Been a few weeks since something came out I got to see, so thats the real reason for the delay here. This week is one of two movies for review, the other has more bite to it I hope. The Monuments Men tells a story I’ve not seen in film and certainly wasn’t told about in history class. It has quite a few things going for it in that regard. Telling a story from World War II that hasn’t before is actually quite hard these days. Let’s get into it shall we?
The story is adapted from a book by Robert Edsel titled “The Monuments Men: Allied Heroes, Nazi Thieves and the Greatest Treasure Hunt in History”. It tells the story of the MFAA, Monuments, Fine Arts and Archives program, a sadly little known unit established in 1943 to protect the cultural property in war areas during World War II. The screen play was adapted by Clooney himself with character actor and sometimes collaborator Grant Heslov (True Lies, Good Night and Good Luck, Ides of March). The movie focuses on one small group of the department and their attempt to rescue some priceless and personal artifacts from the Nazi’s as the war comes to an end. They face resistance from Nazi’s, Russians, and even their own people as they try to protect something the military itself cared little about during the war. Is a piece of art worth a mans life?
Clooney also directs this film, which combined with the script leaves most of the blame on him where the film goes wrong. Which, sadly, is quite a few places. One of the key functions of story is a narrative arc, with a a rise and fall in events that drives the characters forward through some form of conflict. The movie fails in that basic element of story. Yes, events happen. Yes, there are beats of cliche with moments of sadness or levity, but there is really no dramatic tension.
I wish I could say that there was, but the film just delivers a series of moments losely connected to each other by the plot of trying to find pieces of lot art. Few of the moments have any real weight to them and the moments that do are glossed over in such a hollow way that it loses the intensity it should have. Some are told out a strong dramatic order so that when you should be going “Oh damn…” you are simply shaking your head sadly. Even the few deaths that occur among the members of the cast come across as cliche and something you’ve seen a dozen times before and because of that become little more than a beat that has no meaning.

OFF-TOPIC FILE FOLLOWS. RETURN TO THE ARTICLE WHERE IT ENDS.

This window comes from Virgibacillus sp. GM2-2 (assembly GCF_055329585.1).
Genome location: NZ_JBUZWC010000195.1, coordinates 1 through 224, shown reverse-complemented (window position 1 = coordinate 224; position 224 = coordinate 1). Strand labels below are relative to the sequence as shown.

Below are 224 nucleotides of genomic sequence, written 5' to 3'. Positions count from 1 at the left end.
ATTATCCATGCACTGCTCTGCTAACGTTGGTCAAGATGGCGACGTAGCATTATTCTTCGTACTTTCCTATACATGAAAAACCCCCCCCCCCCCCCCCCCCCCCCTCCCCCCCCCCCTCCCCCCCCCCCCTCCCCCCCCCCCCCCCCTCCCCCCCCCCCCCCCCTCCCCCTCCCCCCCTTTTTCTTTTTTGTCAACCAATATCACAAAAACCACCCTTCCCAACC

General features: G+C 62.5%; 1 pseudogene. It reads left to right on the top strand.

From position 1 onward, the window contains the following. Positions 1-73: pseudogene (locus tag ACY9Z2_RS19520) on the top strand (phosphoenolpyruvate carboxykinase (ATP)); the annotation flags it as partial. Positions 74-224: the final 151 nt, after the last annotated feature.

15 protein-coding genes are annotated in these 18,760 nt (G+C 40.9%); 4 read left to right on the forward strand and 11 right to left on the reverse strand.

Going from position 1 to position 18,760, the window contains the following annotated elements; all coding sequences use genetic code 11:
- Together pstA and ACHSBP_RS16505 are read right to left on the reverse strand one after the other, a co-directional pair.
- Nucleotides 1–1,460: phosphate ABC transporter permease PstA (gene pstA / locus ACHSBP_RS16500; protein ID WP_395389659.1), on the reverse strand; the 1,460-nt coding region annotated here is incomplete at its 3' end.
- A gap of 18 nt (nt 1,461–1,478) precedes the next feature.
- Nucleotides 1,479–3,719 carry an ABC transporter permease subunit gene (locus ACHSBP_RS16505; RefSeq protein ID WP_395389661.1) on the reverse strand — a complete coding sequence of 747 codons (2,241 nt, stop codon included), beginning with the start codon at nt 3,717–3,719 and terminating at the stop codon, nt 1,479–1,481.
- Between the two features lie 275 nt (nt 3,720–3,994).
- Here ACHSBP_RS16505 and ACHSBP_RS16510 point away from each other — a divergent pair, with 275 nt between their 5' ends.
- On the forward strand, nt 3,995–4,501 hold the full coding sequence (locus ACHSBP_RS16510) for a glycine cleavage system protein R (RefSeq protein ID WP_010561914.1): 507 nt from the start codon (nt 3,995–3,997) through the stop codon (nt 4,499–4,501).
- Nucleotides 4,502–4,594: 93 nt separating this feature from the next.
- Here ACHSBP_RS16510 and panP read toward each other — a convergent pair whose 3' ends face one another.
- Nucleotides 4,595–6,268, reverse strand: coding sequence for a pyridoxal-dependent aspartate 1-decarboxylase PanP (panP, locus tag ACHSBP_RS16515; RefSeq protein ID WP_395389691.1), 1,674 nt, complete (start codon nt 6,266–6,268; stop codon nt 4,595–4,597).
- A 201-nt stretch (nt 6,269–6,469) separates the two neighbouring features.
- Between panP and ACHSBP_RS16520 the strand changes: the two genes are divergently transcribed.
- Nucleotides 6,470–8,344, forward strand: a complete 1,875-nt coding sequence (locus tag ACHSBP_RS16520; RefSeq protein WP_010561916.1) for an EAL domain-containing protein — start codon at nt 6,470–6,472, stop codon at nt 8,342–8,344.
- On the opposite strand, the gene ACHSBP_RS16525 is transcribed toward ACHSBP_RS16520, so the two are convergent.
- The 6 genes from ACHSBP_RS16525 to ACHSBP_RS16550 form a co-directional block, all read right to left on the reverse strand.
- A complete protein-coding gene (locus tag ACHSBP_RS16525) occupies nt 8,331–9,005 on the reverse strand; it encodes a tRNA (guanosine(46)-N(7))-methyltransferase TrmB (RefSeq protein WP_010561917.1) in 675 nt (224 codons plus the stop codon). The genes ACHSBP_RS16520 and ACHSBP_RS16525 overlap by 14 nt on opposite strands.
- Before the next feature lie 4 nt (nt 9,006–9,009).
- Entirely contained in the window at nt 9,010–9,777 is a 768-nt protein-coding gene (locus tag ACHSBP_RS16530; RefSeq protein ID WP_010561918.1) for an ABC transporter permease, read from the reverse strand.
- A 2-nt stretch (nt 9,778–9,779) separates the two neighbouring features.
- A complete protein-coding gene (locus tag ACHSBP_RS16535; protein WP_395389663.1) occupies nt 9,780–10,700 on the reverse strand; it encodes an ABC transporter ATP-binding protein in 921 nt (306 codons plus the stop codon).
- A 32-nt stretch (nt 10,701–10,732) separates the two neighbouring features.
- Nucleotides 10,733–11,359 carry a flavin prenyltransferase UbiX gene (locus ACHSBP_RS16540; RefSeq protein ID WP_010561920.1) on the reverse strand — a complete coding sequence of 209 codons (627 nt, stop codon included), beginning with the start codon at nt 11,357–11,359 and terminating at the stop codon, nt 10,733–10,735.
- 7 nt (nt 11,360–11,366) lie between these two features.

It’s unfortunate that as the movie pulls together an amazing cast of comedic talent that could have delivered some of the most dramatic performances of their careers. John Goodman, Bill Murray are wasted. Clooney’s own sense of timing seems off as he was focused three ways on script, acting and directing. The only high point is the interactions between Blanchett and Damon. Blanchetts character actually has the most depth of any of them, with the only arc worth a damn.
All of that said, the movie has some very pretty moments and some beautiful art. Art that would have been lost if not for the real men and women of the MFAA. The statues, the paintings, the lives displayed and lost. For all its flaws, of which there are many, the movie does remind us of a dark time in history that is quickly losing its weight in our modern world.
The Monuments Men is an ok film that tells a story that needed to be told; but as a film it nearly fails. It wants to tell a story bigger than its capable and in that the weaknesses become apparent.
If you were interested in seeing it, its worth a matinee pass at best. The art alone and the history is worth it.
Otherwise, give this one a pass this weekend and save your money for Valentines day, or some other day where you might need money.
This should be a busy week for reviews, so sit tight folks!!